All core facilities are encouraged to participate. To RSVP, please email April Weakley ( by August 3, 2022. Please note to receive an event access code you must also register via the Pheedloop platform here.

As part of this year’s enhanced virtual experience, we kindly request that participating facilities provide us with the following items by August 3, 2022:

Required Items
  • Pre-recorded core facility presentation (MP4 format, 2 GB Max)
  • Minimum length: 8 min / maximum length: 10 min
  • Please provide the names of the individuals who will be staffing the live chat box during your presentation. Please note these individuals must register via the Pheedloop platform to receive an event access code.
  • Please note that to further streamline the event, timing between presentations has been tightened to 5 minutes and attendees will have the ability to pause and re-wind presentations as they see fit.
  • Brief paragraph describing core facility (for use in event schedule / brochure)
  • If your core facility appears Core Facilities Finder webpage, or you participated in last year’s event, you are welcome to use the same text and to notify us if you would like updates.
  • If your core facility does not appear on the Core Facilities Finder webpage and you have an existing Research Resource Identifier (RRID), please kindly provide us with this number.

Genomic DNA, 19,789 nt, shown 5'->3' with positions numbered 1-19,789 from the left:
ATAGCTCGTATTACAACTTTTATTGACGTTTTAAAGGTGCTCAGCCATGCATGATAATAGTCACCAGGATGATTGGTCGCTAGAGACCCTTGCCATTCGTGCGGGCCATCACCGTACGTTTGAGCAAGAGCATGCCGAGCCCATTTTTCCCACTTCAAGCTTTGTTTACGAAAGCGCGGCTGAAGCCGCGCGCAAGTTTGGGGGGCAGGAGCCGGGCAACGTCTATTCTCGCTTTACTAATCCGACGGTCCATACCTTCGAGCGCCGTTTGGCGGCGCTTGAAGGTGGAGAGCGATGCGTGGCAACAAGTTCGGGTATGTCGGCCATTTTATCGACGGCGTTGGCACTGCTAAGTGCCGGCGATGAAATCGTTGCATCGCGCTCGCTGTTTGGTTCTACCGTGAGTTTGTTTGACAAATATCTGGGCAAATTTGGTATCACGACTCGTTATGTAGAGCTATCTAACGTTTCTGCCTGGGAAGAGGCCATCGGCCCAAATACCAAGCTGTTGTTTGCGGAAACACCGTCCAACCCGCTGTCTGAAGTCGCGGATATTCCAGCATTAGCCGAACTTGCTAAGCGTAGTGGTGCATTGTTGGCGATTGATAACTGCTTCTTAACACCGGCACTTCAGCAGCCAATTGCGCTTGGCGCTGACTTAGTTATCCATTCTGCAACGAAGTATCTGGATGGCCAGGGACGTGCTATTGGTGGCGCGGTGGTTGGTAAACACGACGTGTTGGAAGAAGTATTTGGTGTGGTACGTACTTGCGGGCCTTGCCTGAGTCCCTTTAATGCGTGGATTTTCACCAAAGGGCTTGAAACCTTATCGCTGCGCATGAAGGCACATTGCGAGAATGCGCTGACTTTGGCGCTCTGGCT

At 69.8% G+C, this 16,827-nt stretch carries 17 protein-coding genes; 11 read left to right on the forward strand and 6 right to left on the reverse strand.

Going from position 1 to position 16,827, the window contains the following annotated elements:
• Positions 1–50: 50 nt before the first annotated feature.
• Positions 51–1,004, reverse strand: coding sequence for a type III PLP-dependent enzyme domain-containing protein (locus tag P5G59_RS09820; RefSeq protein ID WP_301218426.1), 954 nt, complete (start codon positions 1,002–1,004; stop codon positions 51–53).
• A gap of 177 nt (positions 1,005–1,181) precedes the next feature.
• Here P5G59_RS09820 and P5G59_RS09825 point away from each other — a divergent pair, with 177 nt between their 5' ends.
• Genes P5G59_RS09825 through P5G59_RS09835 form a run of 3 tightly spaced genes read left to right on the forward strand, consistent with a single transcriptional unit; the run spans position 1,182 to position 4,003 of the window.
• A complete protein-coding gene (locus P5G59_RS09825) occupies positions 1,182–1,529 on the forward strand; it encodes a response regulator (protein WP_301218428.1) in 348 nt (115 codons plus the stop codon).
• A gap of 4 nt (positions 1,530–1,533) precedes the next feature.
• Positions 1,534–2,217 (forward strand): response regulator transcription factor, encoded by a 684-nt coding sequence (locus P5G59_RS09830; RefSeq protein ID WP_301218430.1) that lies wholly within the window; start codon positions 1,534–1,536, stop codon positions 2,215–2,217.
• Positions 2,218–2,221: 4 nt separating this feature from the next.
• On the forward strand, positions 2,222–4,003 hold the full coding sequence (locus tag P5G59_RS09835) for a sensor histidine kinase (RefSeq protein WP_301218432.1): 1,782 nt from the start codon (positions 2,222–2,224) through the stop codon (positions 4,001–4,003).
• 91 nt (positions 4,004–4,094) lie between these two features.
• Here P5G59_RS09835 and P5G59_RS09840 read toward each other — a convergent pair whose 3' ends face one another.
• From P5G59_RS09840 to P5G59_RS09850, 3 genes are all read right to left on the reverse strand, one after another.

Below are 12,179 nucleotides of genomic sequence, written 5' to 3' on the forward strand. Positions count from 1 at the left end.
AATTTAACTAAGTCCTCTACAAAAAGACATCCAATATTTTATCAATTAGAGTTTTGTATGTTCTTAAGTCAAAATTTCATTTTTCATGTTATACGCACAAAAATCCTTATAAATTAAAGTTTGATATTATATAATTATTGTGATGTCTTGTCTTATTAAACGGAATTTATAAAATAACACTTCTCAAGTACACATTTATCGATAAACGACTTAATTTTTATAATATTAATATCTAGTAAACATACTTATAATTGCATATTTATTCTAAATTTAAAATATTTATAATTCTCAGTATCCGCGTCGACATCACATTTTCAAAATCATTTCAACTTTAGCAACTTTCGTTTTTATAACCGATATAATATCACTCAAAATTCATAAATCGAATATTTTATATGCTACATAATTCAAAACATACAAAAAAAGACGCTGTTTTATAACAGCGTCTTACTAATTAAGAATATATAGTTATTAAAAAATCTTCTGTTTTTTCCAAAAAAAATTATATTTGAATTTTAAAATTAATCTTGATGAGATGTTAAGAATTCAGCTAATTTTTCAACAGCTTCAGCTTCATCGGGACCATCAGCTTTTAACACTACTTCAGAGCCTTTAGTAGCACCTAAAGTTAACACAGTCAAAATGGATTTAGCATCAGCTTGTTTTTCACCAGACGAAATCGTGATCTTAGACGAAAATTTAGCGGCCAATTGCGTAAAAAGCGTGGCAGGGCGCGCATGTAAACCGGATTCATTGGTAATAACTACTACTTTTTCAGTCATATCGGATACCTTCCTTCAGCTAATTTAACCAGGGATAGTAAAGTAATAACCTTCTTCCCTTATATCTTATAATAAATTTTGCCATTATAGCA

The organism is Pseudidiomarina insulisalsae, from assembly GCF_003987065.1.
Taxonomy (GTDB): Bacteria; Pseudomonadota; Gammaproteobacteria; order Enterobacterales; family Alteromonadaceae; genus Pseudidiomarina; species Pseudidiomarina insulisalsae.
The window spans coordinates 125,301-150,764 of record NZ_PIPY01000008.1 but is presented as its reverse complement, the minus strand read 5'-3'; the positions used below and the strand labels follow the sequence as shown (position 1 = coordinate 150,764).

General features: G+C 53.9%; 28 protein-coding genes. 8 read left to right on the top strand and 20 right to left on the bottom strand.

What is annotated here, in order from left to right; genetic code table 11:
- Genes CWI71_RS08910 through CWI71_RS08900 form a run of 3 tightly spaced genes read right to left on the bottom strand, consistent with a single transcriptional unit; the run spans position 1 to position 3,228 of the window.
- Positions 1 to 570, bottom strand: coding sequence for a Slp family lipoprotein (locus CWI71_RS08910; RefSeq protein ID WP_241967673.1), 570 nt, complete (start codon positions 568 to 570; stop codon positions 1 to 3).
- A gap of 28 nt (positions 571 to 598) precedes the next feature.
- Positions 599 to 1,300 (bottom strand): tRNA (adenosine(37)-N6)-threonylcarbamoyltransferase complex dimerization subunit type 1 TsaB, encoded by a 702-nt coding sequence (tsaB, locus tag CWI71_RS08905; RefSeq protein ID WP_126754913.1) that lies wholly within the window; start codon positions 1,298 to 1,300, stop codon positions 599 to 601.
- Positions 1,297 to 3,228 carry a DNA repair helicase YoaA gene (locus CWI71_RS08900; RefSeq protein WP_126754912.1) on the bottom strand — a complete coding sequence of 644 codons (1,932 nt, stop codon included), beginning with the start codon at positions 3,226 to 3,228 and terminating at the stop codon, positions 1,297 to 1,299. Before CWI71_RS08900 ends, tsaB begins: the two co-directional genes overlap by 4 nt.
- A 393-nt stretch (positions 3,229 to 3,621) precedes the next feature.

Optional Items (not required)
  • Attendee Poll Questions
  • Please feel free to send us 1-5 brief questions for your session attendees to answer. These questions become available to attendees during your presentation and the results will be displayed in real-time. Please note these questions cannot be open-ended and you must pre-select answers for the attendees to choose from. 
  • Example questions
  • Would you be interested in X service/equipment?
  • How would you rate our service turnaround time?
  • Have you used our core facility before?
  • How did you find out about this core facility?
  • Image to use as core facility thumbnail on event website (JPEG, 500 x 500 pixels) If no thumbnail is provided, we will be happy to use the default Cores Day logo next to your facility name in event materials.
  • Core Facility Poster PDF

Please contact April Weakley ( with any questions or concerns.

We look forward to seeing you in September!
Core Facilities Spotlight: Molecular Pathology & Imaging Core Facility
The Molecular Pathology and Imaging Core is pleased to announce the addition of a Leica Slide Scanner to its collection of specialty equipment. The slide scanner has brightfield and IF imaging capabilities, with 1.25x, 5x, 10x, 20x, and 40x objectives. It will be available for use in MPIC by the end of the month.